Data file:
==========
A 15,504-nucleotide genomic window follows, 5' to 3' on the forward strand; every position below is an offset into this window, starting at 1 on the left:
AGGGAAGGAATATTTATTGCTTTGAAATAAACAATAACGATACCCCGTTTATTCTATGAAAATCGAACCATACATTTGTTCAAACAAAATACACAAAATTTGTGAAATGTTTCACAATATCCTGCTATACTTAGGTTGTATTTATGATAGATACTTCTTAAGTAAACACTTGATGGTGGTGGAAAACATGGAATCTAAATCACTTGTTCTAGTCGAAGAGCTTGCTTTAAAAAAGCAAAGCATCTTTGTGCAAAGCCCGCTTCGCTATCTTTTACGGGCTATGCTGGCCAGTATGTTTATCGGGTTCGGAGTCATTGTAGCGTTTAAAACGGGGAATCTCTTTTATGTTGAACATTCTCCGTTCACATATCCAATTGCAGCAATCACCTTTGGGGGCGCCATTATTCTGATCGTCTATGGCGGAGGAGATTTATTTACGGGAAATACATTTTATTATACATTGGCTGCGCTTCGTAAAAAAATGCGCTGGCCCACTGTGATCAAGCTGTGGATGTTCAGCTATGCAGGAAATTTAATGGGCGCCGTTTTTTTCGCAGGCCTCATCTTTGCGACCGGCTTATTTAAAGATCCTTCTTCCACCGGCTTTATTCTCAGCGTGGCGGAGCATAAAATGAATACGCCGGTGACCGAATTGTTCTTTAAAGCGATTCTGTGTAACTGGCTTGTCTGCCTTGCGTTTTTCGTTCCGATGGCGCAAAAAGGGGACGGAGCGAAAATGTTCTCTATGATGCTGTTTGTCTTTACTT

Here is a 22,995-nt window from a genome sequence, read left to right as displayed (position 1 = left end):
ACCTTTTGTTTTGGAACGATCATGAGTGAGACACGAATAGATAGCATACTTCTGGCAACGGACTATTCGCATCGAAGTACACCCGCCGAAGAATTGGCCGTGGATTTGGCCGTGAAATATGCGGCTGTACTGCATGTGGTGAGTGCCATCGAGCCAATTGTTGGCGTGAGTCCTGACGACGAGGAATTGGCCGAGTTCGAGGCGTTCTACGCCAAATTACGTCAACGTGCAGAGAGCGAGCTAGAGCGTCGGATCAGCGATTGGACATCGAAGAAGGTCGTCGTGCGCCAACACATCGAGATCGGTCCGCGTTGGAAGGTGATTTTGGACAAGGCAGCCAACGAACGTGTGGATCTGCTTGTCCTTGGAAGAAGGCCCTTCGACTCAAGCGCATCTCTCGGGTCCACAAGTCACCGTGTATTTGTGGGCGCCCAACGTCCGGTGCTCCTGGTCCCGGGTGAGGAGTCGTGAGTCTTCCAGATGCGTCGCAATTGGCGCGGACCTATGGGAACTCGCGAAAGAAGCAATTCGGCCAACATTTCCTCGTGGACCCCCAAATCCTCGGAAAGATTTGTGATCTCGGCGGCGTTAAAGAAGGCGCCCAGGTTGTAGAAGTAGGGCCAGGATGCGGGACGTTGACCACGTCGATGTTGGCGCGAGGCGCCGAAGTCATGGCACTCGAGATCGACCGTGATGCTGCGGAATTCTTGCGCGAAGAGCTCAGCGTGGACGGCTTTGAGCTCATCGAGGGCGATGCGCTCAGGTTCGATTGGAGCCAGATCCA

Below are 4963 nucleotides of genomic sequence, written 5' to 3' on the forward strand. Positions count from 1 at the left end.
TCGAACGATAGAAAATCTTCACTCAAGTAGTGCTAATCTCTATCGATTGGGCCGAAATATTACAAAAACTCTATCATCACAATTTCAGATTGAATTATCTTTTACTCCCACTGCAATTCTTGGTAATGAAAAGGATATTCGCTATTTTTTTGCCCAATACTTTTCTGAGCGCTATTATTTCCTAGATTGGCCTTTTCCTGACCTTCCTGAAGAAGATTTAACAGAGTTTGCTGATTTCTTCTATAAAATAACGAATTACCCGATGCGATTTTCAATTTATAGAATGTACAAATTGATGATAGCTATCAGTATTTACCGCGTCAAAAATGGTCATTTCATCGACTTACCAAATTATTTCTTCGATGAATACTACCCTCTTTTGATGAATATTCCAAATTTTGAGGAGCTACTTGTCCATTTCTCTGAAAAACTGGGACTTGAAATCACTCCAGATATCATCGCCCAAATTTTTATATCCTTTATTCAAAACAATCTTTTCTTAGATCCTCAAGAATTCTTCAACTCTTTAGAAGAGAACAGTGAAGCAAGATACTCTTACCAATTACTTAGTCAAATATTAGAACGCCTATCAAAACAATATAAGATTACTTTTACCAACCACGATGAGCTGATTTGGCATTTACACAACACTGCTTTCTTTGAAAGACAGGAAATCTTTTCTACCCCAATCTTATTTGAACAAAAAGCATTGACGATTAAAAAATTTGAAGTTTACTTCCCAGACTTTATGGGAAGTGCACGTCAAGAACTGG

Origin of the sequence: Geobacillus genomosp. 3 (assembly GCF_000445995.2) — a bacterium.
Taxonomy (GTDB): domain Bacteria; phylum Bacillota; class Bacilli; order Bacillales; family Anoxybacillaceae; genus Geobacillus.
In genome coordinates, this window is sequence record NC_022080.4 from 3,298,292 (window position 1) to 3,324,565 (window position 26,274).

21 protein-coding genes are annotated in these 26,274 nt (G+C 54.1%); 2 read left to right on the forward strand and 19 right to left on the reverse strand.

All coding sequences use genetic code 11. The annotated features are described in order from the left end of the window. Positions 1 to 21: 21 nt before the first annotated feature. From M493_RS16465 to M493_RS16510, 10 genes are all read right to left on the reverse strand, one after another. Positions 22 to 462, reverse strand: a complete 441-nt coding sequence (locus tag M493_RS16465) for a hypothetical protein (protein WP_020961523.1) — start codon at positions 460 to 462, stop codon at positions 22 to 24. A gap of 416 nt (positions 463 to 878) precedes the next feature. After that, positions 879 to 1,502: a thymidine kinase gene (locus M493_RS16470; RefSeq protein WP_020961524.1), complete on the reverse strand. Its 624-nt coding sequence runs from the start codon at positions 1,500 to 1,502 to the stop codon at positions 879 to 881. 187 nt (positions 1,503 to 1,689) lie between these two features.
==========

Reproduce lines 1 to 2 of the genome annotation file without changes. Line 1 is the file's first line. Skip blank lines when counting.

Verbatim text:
A 15,504-nucleotide genomic window follows, 5' to 3' on the forward strand; every position below is an offset into this window, starting at 1 on the left:
AGGGAAGGAATATTTATTGCTTTGAAATAAACAATAACGATACCCCGTTTATTCTATGAAAATCGAACCATACATTTGTTCAAACAAAATACACAAAATTTGTGAAATGTTTCACAATATCCTGCTATACTTAGGTTGTATTTATGATAGATACTTCTTAAGTAAACACTTGATGGTGGTGGAAAACATGGAATCTAAATCACTTGTTCTAGTCGAAGAGCTTGCTTTAAAAAAGCAAAGCATCTTTGTGCAAAGCCCGCTTCGCTATCTTTTACGGGCTATGCTGGCCAGTATGTTTATCGGGTTCGGAGTCATTGTAGCGTTTAAAACGGGGAATCTCTTTTATGTTGAACATTCTCCGTTCACATATCCAATTGCAGCAATCACCTTTGGGGGCGCCATTATTCTGATCGTCTATGGCGGAGGAGATTTATTTACGGGAAATACATTTTATTATACATTGGCTGCGCTTCGTAAAAAAATGCGCTGGCCCACTGTGATCAAGCTGTGGATGTTCAGCTATGCAGGAAATTTAATGGGCGCCGTTTTTTTCGCAGGCCTCATCTTTGCGACCGGCTTATTTAAAGATCCTTCTTCCACCGGCTTTATTCTCAGCGTGGCGGAGCATAAAATGAATACGCCGGTGACCGAATTGTTCTTTAAAGCGATTCTGTGTAACTGGCTTGTCTGCCTTGCGTTTTTCGTTCCGATGGCGCAAAAAGGGGACGGAGCGAAAATGTTCTCTATGATGCTGTTTGTCTTTACTT